Monday, 24 December 2012

Time To Buy?

Pssst! Want to buy some cheap property in China?

According to a recent newspaper article, there seems to be the beginning of a massive fire sale of apartments in provinces like Guangdong and Jiangsu, and there is speculation it's government officials trying to shed as much evidence of their graft and corruption as possible.

The Oriental Post reports there is a sudden flood of second-hand flats on the market with officials trying to sell multiple properties through intermediaries.

Real estate agents are receiving numerous text messages, such as "Eight sets of hard-to-find flats, owner selling all at once, high-quality government resources," the paper reported.

"What's strange is that these government people are anxious enough to call us requesting an urgent search for intermediaries to help sell their property holdings," said a Jiangsu property manager from a financial advisory who was quoted under the pseudonym Yang Zhi.

The report reiterated this was only the "tip of the iceberg", hinting there was a high chance of more asset sales by worried government officials in the future.

The sudden dumping of properties is the result of incoming Chinese President Xi Jinping's pledge to crack down on corruption and perhaps this time his promise really means business.

Previously there would be periodic corruption drives that were targeted in specific cities and villages and after certain officials were caught -- perhaps due to a falling out with someone with better guanxi than them -- it would be business as usual again.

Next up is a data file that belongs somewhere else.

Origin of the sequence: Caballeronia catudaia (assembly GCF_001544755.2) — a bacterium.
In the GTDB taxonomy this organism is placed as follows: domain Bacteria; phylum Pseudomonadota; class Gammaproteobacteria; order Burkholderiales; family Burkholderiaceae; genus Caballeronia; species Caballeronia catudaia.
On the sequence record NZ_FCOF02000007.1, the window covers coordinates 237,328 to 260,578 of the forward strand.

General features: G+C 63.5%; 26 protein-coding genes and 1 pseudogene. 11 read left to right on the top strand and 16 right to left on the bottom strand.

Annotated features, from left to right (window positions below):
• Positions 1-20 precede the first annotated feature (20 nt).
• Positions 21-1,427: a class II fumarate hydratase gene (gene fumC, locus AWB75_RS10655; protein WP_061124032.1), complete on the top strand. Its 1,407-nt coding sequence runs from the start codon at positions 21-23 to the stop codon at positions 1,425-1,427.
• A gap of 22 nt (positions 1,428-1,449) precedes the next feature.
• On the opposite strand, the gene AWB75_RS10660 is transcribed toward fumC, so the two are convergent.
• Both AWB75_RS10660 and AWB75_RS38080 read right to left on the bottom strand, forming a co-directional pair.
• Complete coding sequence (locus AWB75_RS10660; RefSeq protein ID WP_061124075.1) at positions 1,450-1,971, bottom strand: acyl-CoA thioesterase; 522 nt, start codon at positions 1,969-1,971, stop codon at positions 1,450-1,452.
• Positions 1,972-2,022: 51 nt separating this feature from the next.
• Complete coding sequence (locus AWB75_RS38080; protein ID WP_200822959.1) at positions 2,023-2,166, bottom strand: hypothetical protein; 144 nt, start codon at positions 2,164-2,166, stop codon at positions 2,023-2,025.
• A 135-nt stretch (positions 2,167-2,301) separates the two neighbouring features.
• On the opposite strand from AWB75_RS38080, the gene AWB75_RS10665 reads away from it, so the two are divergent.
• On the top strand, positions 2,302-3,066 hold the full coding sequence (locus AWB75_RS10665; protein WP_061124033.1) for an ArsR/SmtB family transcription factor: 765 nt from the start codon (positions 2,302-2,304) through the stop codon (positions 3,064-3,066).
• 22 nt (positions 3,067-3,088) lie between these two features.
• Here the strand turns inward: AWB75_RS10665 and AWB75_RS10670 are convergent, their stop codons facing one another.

For decades it seemed that since everyone else was gaining from their position, it would be silly not to join the club. And with no proper checks and balances, who would notice?

But this time around, it appears officials are taking the heed about shedding their ill-gotten gains before they get caught. Also the Central Commission for Discipline Inspection is aiming to reform and strengthen laws on assets disclosure and properties declaration among all levels of officials.

Everyone is still waiting for Premier Wen Jiabao to reveal all since the extensive report in the New York Times; while he claims he is willing to disclose his assets, the Party would perhaps rather he not volunteer until the rest of its house is in order.

So for those citizens who may be yearning to finally get into the property market, now might be the time to jump in. With the flood of property available on the market and the need to get rid of them as soon as possible, it will be a buyers' market.

What will be even more interesting would be to see how outrageously decorated some of these places are, revealing the nouveaux riche garish tastes of officials.

We can't wait to check them out.

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